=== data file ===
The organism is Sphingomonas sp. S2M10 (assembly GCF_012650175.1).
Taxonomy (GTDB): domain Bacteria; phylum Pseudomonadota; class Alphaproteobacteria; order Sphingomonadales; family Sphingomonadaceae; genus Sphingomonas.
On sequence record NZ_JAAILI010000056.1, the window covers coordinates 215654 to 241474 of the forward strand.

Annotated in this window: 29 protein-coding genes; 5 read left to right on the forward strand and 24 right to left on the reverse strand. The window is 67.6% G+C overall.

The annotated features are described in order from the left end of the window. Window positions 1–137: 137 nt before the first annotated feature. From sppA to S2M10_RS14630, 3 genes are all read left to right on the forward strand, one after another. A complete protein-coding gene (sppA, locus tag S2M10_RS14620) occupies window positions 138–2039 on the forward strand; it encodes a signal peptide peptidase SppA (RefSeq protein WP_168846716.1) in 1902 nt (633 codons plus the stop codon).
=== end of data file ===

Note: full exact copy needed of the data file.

The organism is Sphingomonas sp. S2M10 (assembly GCF_012650175.1).
Taxonomy (GTDB): domain Bacteria; phylum Pseudomonadota; class Alphaproteobacteria; order Sphingomonadales; family Sphingomonadaceae; genus Sphingomonas.
On sequence record NZ_JAAILI010000056.1, the window covers coordinates 215654 to 241474 of the forward strand.

Annotated in this window: 29 protein-coding genes; 5 read left to right on the forward strand and 24 right to left on the reverse strand. The window is 67.6% G+C overall.

The annotated features are described in order from the left end of the window. Window positions 1–137: 137 nt before the first annotated feature. From sppA to S2M10_RS14630, 3 genes are all read left to right on the forward strand, one after another. A complete protein-coding gene (sppA, locus tag S2M10_RS14620) occupies window positions 138–2039 on the forward strand; it encodes a signal peptide peptidase SppA (RefSeq protein WP_168846716.1) in 1902 nt (633 codons plus the stop codon).